During routine trapping this week by the St. Charles County Division of Environmental Health and Protection, a sample from adult mosquitoes has tested positive for the West Nile virus. Officials say there is no cause for alarm, but that this finding serves as a reminder for individuals to remain vigilant in efforts to prevent mosquito bites by wearing repellent when outdoors and to remove standing water from homes and yards.
“Because of the amount of rain we’ve had this season, our staff has done more targeting than usual of known habitat areas,” says Ryan Tilley, Director for the Division of Environmental Health and Protection, “including spraying and water treatment in order to minimize the development of adult mosquitoes. We have been trapping mosquitoes throughout St. Charles County all summer, and this is the first positive result we have had this year. Our plan now is to increase our treatment protocols to control the virus spread. Residents can help by eliminating potential breeding grounds around their homes.”
The Division of Environmental Health and Protection contracts with several county municipalities through its Mosquito Control Program to minimize mosquito populations and decrease the risk of mosquito-borne disease. The program works to control immature and adult mosquitoes by seeking out and eliminating breeding sites and by using biological controls or insecticides. Staff treat common habitat areas to minimize adult and larval populations of mosquitoes.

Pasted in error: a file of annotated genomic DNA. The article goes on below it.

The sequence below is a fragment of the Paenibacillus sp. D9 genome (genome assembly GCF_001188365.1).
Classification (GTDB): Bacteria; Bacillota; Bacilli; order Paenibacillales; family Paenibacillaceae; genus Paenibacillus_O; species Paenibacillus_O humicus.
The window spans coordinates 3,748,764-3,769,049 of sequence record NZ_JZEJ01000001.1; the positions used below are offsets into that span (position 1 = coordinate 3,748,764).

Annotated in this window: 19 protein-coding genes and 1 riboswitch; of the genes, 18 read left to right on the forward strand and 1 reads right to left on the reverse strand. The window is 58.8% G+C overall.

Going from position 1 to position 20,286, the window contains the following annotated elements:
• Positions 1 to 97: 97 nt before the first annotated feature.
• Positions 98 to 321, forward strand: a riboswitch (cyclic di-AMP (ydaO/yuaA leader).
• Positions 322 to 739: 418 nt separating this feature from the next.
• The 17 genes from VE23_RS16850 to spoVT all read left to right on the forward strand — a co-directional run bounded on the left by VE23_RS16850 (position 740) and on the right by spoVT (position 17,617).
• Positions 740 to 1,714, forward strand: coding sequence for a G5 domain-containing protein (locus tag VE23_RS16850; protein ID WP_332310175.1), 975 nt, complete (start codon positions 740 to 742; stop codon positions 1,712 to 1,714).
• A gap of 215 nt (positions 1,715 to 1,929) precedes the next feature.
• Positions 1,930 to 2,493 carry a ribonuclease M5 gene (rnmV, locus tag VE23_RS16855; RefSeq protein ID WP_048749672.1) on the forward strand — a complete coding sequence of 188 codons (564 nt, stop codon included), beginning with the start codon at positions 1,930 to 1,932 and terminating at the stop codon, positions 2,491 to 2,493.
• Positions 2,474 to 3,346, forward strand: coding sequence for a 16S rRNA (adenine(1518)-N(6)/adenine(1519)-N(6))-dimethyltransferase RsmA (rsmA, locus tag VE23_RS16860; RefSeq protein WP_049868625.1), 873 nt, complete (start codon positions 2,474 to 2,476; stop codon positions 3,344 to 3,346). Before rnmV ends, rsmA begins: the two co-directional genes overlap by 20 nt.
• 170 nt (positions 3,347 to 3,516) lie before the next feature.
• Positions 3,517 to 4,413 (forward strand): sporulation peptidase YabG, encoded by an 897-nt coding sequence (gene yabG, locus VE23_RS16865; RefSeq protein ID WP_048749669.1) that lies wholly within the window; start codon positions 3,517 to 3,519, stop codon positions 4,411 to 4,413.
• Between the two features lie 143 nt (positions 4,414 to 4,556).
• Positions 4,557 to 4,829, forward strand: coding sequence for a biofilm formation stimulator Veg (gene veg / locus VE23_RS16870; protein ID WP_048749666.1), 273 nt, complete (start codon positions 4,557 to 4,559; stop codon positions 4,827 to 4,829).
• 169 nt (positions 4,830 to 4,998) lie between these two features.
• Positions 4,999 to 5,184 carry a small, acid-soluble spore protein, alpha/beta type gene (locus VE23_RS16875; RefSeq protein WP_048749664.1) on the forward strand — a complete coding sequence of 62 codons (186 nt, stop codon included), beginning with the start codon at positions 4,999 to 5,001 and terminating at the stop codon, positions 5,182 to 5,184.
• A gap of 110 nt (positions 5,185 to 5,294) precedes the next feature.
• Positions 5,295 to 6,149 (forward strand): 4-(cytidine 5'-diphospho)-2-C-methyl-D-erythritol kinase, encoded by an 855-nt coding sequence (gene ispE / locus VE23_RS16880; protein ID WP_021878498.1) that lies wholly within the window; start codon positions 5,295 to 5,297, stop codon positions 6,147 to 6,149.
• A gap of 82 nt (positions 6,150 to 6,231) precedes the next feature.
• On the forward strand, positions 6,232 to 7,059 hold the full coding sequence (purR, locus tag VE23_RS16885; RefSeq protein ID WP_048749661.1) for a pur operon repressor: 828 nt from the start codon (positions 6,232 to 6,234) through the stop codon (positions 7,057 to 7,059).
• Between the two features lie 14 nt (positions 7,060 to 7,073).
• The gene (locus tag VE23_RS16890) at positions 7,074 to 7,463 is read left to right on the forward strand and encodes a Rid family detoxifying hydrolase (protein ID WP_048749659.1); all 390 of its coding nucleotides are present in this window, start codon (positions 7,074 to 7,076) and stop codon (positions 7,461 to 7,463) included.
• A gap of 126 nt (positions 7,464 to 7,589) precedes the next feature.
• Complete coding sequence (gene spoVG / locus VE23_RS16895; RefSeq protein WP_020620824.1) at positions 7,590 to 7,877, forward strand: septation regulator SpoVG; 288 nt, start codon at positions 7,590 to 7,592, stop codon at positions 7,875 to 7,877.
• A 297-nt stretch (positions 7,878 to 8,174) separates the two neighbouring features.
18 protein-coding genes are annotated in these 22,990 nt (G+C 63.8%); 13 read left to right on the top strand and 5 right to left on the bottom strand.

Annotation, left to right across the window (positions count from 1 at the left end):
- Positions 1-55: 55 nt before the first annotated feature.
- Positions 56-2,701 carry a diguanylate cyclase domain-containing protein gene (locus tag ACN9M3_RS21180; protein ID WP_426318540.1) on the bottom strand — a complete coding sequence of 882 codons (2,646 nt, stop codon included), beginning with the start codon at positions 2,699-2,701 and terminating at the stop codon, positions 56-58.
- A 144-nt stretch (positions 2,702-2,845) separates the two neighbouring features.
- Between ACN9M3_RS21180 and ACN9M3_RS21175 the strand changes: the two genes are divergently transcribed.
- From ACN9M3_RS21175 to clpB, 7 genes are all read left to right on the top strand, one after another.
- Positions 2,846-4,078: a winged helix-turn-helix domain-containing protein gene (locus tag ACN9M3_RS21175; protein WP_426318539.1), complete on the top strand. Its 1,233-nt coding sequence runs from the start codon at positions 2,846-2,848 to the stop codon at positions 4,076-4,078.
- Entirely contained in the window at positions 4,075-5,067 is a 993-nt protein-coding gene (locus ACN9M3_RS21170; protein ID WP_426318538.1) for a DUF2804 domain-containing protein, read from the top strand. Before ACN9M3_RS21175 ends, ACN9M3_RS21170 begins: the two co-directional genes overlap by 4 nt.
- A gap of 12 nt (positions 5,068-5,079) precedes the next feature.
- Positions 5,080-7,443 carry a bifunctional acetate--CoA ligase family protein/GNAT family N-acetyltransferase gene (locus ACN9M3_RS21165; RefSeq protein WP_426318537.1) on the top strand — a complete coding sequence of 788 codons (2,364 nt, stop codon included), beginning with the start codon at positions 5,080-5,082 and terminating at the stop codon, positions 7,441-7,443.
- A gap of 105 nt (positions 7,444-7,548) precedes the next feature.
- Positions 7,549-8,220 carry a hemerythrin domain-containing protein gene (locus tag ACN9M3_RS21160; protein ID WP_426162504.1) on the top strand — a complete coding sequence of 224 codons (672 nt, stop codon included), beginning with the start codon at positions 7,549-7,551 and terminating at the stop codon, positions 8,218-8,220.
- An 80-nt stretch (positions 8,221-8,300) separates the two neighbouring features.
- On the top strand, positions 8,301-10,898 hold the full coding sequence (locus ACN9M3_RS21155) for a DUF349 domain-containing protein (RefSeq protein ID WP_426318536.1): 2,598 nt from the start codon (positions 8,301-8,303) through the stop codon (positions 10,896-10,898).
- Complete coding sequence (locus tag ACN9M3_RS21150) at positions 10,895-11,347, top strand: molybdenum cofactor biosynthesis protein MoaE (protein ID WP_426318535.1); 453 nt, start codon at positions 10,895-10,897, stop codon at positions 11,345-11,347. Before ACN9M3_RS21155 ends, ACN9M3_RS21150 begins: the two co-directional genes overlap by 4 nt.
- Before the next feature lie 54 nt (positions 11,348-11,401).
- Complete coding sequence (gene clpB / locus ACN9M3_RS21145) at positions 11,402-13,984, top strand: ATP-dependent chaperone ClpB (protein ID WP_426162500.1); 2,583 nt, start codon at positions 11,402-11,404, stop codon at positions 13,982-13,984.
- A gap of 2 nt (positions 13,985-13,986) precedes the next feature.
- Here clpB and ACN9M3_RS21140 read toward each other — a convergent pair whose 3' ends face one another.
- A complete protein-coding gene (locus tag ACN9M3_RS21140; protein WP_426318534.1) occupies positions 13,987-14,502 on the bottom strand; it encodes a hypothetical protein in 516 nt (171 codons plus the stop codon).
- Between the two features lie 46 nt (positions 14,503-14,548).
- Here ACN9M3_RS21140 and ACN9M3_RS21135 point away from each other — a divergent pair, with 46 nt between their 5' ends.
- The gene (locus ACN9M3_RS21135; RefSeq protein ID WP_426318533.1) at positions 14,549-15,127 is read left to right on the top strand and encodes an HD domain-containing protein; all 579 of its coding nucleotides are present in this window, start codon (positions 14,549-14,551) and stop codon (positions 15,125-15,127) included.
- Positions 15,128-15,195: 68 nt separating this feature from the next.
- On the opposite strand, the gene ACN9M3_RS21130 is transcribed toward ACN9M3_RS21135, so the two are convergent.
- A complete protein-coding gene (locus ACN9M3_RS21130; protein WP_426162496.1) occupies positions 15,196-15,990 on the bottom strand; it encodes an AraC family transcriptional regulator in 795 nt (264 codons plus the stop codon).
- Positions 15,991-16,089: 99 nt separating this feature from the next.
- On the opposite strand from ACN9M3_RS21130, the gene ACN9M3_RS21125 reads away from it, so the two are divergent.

If you would like to request treatment in your area, and you live in unincorporated St. Charles County or within the city limits of Augusta, Cottleville, Dardenne Prairie, Flint Hill, Lake Saint Louis, Portage des Sioux, St. Paul, Weldon Spring, Weldon Spring Heights and Wentzville, please use our online treatment service at sccmo.org/Mosquito. If you live within the city limits of O’Fallon, St. Charles or St. Peters, please contact your city hall regarding mosquito abatement and local spraying efforts.
To minimize exposure to mosquito bites and related illnesses residents should follow these precautions:
- Use insect repellent containing DEET, picaridin, IR355 or oil of lemon eucalyptus according to manufacturer’s guidelines when outdoors. Remember to apply sunscreen first, let it dry, and then apply repellent. Reapply repellent as necessary.
- Wear long sleeved shirts and pants and consider treating clothing with permethrin products.
- Limit time outdoors when mosquitoes are most active – dusk and dawn.
- Once a week, empty and scrub, turn over, cover, or throw out items that hold water, such as tires, buckets, planters, toys, pools, birdbaths, flowerpots, or trash containers.
About West Nile Virus
According to the Centers for Disease Control and Prevention, 36 states — including Missouri and Illinois — have reported West Nile virus activity (as of Aug. 6). Human cases of West Nile virus usually display symptoms such as fever, headache, body ache, vomiting, and rash. For additional information on the West Nile virus, please visit sccmo.org/WestNileVirus.